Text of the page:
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BlogContainers (Kubernetes, Docker)5 Kubernetes Shell Tricks

5 Kubernetes Shell Tricks


Hi! Andrew here—developer at Linode. In the process of building a managed Kubernetes solution, I’ve discovered and created several tricks that I use to make daily tasks with Kubernetes easier. I wanted to share these five here with you and I hope you find them as helpful as I have.

1. The Meta-Shell Trick

I first saw this trick in Olive Power’s talk on CKA Preparation at this year’s KubeCon Europe.

kubectl <command> --help | grep kubectl

Every kubectl command contains a number of examples in its help output, and this is a quick way to see them all at once. These examples can give you ideas about how to combine parameters and flags in useful ways that might not be obvious just from reading the documentation.

Currently, the kubectl run command renders the highest number of examples: 18. However, the command that I use most often is kubectl get. Let’s take a look at one of its examples:

kubectl get pod test-pod -o custom-columns=CONTAINER:.spec.containers[0].name,IMAGE:.spec.containers[0].image

This command transforms the kubectl get output, giving you just the container version deployed for this pod. With some slight changes, you can make the output much more useful. Notice that it’s requesting the name and image for just the first container (containers[0]). Using the JSONPath syntax supported by kubectl, you can list all versions of all containers in all pods.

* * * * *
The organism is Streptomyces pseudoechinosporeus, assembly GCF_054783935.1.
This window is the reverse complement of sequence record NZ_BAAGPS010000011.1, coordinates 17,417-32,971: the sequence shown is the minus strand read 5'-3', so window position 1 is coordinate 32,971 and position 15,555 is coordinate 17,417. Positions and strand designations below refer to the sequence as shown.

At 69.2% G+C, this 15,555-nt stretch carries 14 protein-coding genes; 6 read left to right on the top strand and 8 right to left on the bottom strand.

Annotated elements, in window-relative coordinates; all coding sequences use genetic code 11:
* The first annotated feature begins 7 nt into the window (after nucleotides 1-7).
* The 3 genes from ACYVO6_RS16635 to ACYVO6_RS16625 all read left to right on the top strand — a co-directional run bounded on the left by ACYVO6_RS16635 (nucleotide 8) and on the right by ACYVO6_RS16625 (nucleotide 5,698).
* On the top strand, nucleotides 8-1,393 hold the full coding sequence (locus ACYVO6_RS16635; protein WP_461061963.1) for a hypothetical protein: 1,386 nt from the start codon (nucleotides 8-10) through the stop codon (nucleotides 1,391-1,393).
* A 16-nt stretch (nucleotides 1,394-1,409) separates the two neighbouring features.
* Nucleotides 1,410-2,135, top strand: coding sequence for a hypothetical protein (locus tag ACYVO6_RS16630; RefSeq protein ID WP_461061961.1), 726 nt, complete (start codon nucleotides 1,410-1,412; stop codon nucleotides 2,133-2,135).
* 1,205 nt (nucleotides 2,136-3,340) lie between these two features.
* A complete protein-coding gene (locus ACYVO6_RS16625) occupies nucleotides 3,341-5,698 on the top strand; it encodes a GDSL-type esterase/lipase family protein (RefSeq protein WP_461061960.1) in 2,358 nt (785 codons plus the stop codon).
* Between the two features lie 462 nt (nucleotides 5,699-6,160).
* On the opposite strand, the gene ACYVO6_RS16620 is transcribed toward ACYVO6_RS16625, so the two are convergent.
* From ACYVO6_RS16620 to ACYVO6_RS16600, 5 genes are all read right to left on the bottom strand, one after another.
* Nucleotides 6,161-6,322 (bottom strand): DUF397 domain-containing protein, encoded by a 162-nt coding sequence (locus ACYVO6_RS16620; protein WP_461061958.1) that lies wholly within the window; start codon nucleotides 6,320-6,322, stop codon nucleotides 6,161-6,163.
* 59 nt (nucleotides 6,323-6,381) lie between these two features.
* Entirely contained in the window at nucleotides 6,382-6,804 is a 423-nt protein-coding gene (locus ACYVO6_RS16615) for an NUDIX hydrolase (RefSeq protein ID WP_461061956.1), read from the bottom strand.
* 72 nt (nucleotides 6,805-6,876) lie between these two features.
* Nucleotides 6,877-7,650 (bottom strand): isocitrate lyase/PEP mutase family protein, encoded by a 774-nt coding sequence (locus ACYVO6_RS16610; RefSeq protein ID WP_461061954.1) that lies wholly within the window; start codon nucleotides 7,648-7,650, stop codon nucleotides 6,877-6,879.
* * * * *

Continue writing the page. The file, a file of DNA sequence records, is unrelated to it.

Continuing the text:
kubectl get pod -o custom-columns=CONTAINER:.spec.containers[*].name,IMAGE:.spec.containers[*].image -A

This trick can save you from poking around individual pod resources to find a canary image or version skew in your cluster. With an alias of kgi (and the namespace selector -A removed), you can use find the version of the kube-apiserver running in your cluster. See below:

$ kgi -n kube-system -l component=component=kube-apiserver

The following command will print out an up-to-date list of all built-in examples. Pick one with some flags you’ve never seen before and experiment!

for c in $(kubectl --help | egrep "^\s+([a-z-]+)" -o); do echo -e "$(kubectl $c --help | egrep '^\s+kubectl')"; done

2. Get Memory Usage Per Namespace

Some of us know that awk is so much more than awk { print $1 }. Recently, I dug deeper and learned the basics of this incredibly powerful language which came to us from some of the titans of Unix history. Here’s an example of a very useful awk program that’s still short enough to alias as a one-liner. It sums and prints the number of MiB of memory used by all pods in each namespace, and uses awk’s printf for clean output, even when your cluster contains long namespace names. Consider using awk when you need an aggregate view of kubectl output.